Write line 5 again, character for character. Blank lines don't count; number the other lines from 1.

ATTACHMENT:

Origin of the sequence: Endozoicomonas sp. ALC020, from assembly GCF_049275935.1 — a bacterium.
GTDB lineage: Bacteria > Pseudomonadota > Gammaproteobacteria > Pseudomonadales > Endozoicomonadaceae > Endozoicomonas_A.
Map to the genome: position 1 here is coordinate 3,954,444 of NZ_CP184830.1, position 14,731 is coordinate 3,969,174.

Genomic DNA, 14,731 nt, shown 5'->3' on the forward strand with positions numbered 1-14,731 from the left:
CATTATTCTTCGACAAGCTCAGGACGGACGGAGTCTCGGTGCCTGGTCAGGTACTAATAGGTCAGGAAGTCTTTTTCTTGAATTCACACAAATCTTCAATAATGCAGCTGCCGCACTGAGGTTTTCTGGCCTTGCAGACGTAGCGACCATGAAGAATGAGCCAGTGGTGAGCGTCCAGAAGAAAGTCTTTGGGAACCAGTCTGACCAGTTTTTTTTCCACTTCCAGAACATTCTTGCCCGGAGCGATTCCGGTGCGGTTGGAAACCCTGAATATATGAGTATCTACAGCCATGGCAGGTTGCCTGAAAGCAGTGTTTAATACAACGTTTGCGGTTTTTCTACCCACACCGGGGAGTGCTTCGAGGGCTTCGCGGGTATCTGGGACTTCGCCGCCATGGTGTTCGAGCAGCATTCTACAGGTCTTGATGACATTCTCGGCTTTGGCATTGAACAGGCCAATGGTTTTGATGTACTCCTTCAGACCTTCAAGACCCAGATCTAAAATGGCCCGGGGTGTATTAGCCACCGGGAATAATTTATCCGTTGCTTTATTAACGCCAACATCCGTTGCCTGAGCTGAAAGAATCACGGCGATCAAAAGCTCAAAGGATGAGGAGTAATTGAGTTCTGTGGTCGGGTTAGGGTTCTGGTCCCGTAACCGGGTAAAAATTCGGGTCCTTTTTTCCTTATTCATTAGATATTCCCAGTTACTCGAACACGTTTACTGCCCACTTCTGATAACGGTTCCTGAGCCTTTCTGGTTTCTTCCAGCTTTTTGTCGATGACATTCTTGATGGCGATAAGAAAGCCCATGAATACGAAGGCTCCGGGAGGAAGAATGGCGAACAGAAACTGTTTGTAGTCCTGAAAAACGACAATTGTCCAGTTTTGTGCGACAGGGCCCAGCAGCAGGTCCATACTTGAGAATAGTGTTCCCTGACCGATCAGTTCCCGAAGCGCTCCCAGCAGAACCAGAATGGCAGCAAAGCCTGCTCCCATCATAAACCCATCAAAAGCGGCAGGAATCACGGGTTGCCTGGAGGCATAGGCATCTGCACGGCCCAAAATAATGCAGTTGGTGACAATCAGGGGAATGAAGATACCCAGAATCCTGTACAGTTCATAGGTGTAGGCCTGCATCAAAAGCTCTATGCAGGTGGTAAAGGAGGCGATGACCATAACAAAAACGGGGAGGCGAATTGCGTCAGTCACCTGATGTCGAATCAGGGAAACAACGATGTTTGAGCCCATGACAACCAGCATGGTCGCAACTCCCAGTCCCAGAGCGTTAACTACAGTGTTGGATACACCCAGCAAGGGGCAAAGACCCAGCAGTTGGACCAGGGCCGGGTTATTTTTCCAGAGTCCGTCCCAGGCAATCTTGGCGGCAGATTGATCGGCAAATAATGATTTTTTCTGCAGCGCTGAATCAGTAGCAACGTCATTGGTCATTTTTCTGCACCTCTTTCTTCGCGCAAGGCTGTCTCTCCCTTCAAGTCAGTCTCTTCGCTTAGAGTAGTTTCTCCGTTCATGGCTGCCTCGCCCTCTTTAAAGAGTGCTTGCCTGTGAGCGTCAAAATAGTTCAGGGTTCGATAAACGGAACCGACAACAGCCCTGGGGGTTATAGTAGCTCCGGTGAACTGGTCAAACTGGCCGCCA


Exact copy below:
CATTATTCTTCGACAAGCTCAGGACGGACGGAGTCTCGGTGCCTGGTCAGGTACTAATAGGTCAGGAAGTCTTTTTCTTGAATTCACACAAATCTTCAATAATGCAGCTGCCGCACTGAGGTTTTCTGGCCTTGCAGACGTAGCGACCATGAAGAATGAGCCAGTGGTGAGCGTCCAGAAGAAAGTCTTTGGGAACCAGTCTGACCAGTTTTTTTTCCACTTCCAGAACATTCTTGCCCGGAGCGATTCCGGTGCGGTTGGAAACCCTGAATATATGAGTATCTACAGCCATGGCAGGTTGCCTGAAAGCAGTGTTTAATACAACGTTTGCGGTTTTTCTACCCACACCGGGGAGTGCTTCGAGGGCTTCGCGGGTATCTGGGACTTCGCCGCCATGGTGTTCGAGCAGCATTCTACAGGTCTTGATGACATTCTCGGCTTTGGCATTGAACAGGCCAATGGTTTTGATGTACTCCTTCAGACCTTCAAGACCCAGATCTAAAATGGCCCGGGGTGTATTAGCCACCGGGAATAATTTATCCGTTGCTTTATTAACGCCAACATCCGTTGCCTGAGCTGAAAGAATCACGGCGATCAAAAGCTCAAAGGATGAGGAGTAATTGAGTTCTGTGGTCGGGTTAGGGTTCTGGTCCCGTAACCGGGTAAAAATTCGGGTCCTTTTTTCCTTATTCATTAGATATTCCCAGTTACTCGAACACGTTTACTGCCCACTTCTGATAACGGTTCCTGAGCCTTTCTGGTTTCTTCCAGCTTTTTGTCGATGACATTCTTGATGGCGATAAGAAAGCCCATGAATACGAAGGCTCCGGGAGGAAGAATGGCGAACAGAAACTGTTTGTAGTCCTGAAAAACGACAATTGTCCAGTTTTGTGCGACAGGGCCCAGCAGCAGGTCCATACTTGAGAATAGTGTTCCCTGACCGATCAGTTCCCGAAGCGCTCCCAGCAGAACCAGAATGGCAGCAAAGCCTGCTCCCATCATAAACCCATCAAAAGCGGCAGGAATCACGGGTTGCCTGGAGGCATAGGCATCTGCACGGCCCAAAATAATGCAGTTGGTGACAATCAGGGGAATGAAGATACCCAGAATCCTGTACAGTTCATAGGTGTAGGCCTGCATCAAAAGCTCTATGCAGGTGGTAAAGGAGGCGATGACCATAACAAAAACGGGGAGGCGAATTGCGTCAGTCACCTGATGTCGAATCAGGGAAACAACGATGTTTGAGCCCATGACAACCAGCATGGTCGCAACTCCCAGTCCCAGAGCGTTAACTACAGTGTTGGATACACCCAGCAAGGGGCAAAGACCCAGCAGTTGGACCAGGGCCGGGTTATTTTTCCAGAGTCCGTCCCAGGCAATCTTGGCGGCAGATTGATCGGCAAATAATGATTTTTTCTGCAGCGCTGAATCAGTAGCAACGTCATTGGTCATTTTTCTGCACCTCTTTCTTCGCGCAAGGCTGTCTCTCCCTTCAAGTCAGTCTCTTCGCTTAGAGTAGTTTCTCCGTTCATGGCTGCCTCGCCCTCTTTAAAGAGTGCTTGCCTGTGAGCGTCAAAATAGTTCAGGGTTCGATAAACGGAACCGACAACAGCCCTGGGGGTTATAGTAGCTCCGGTGAACTGGTCAAACTGGCCGCCA